Canibus Says Feud With LL Cool J Was Poor Self-Promotion

Rapper claims his dispute with LL Cool J might have given people the wrong impression of his artistry.

Now that Canibus' war of raps between him and veteran hip-hopper LL Cool J seems to have died down, the chart-topping artist says he has some regrets about the whole thing.

"I didn't want to come off in the wrong way," the 23-year-old rapper explained Wednesday from the New York offices of Universal Records. "I didn't want people to think I wanted to make my career off of battling."

The battle, which escalated to include traded barbs on tracks by Canibus, LL Cool J and fellow rapper Wyclef Jean -- with former heavyweight boxing champ Mike Tyson even jumping into the fray -- obscured the real, intellectual focus of Canibus' artistry, claims the Big Apple-based rapper, whose recently released Can-I-Bus rose high on the Billboard 200 albums chart in its first week of release.

The seeds for the battle between rap-legend LL Cool J and the up-and-coming star were first planted when Canibus participated in the recording of the song "4,3,2,1," for LL's latest, Phenomenon.

The song, which also featured guest appearances by rap artists DMX, Redman and Method Man, originally contained a line by Canibus that LL took as an insult. LL then asked Canibus to re-record his verse without the insult and then, without telling him he was going to do so, took aim at him in the final version of the song.

That, and the fact that Canibus (born Germaine Williams) was left out of the "4,3,2,1" video, led to Canibus' "2nd Round K.O." (Real Audio excerpt), a song that featured the rapper tearing into LL Cool J's reputation, between shouts of encouragement from Tyson.

LL responded with "The Ripper Strikes Back," in which he called Canibus-producer and tour-mate Wyclef a "Bob Marley impostor," which then led to Wyclef defending his reputation with "Retaliation."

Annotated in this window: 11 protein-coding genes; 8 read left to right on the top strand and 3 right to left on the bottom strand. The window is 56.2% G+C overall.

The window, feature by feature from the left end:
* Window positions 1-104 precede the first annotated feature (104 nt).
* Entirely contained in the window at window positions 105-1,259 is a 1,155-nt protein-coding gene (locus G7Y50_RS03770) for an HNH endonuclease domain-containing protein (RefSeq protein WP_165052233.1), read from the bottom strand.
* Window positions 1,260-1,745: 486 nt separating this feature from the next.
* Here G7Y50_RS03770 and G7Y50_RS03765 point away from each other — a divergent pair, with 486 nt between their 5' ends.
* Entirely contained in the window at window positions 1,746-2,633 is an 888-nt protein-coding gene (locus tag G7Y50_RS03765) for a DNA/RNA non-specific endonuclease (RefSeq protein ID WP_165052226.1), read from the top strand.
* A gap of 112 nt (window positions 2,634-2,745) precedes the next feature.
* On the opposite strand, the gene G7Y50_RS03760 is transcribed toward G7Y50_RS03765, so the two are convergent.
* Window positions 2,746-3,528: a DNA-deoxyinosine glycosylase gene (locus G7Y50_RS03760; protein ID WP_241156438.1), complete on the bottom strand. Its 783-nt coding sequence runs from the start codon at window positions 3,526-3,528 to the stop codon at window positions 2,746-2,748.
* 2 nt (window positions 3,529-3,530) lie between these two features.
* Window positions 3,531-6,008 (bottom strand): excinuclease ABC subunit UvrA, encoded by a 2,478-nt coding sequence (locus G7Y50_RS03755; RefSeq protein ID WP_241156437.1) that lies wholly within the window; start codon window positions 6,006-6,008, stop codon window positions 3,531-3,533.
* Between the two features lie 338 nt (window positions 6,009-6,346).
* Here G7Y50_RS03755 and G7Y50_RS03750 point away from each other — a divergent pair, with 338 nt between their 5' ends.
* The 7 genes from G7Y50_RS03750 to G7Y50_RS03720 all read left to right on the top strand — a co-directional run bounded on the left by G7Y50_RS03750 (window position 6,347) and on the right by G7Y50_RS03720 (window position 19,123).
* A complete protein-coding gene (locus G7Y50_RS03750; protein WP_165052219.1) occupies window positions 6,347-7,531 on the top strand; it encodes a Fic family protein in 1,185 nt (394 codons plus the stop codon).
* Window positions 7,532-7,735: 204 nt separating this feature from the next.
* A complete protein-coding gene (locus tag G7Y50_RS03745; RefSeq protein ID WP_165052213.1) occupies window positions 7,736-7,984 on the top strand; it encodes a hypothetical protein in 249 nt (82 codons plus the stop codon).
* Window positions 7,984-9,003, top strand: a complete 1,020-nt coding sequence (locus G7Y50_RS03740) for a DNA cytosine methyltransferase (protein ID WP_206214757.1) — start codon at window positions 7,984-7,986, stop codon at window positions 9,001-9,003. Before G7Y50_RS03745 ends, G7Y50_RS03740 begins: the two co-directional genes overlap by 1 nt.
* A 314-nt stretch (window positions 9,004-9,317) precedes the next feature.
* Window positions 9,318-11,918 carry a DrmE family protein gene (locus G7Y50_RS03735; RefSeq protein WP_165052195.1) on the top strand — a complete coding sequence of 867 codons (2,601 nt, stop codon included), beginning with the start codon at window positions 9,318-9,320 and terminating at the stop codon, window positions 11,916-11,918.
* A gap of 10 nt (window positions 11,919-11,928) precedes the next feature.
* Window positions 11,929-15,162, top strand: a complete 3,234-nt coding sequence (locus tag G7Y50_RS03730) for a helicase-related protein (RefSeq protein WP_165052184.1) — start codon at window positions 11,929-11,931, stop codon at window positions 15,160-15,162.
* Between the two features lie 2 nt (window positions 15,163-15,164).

"I don't regret doing ['2nd Round K.O.']," Canibus said Wednesday. "But I do regret ever getting the phone call for '4,3,2,1' in the very beginning, because that's what started it all."

According to Canibus, the attention the battle drew was a blessing and a curse. On one hand, the battle got people geared up for his recently released debut album, Can-I-Bus. But on the other hand, many fans and critics had harsh words for the album upon its release because not all of its tracks are as hard-hitting as "2nd Round K.O."

"I think ['2nd Round K.O.'] definitely sent a message," Canibus said, "and it totally wasn't the right message -- it was just a message. Sometimes people listen to certain messages longer than others."

Tom Moscato, webmaster for The Greatest Hip-Hop Beefs Homepage (, which tracks hip-hop's greatest lyrical battles, agrees with Canibus' assessment that the battle raised certain expectations for his album.

"Personally, I think he waited too long to release his album," Moscato said. "The hype for it was good, but I don't think [Canibus] took advantage of it as much as he could've."

But Canibus had other intentions for Can-I-Bus.

"I want[ed] people to be aware that I'm an MC that's about technology, science and the sciences," said Canibus, a former computer-science student. "I'm about the art also, but the point that I post the art from is more based around the sciences and biology and technology."

Such songs on Can-I-Bus lend the album a sober tone as Canibus eschews rapping about the pursuit of money and women.

The album's second single, "I Honor U," is a love song to a mother told from the point of view of a newborn. It includes a graphic rap about the journey of a sperm to the ovum, while "Channel Zero" (RealAudio excerpt) is an "X-Files"-like examination of conspiracy theories, and "What's Going On" examines the hip-hop scene without using the obvious Marvin Gaye sample.

"I could've started the album off with gun shots, like so many albums that come out right now," Canibus explained. "I could have started it off with me robbing someone for their Rolex [or] I could've had an interlude with some chick sucking my d---. I could have done a lot of things," he continued. "But I wanted to keep it intellectual."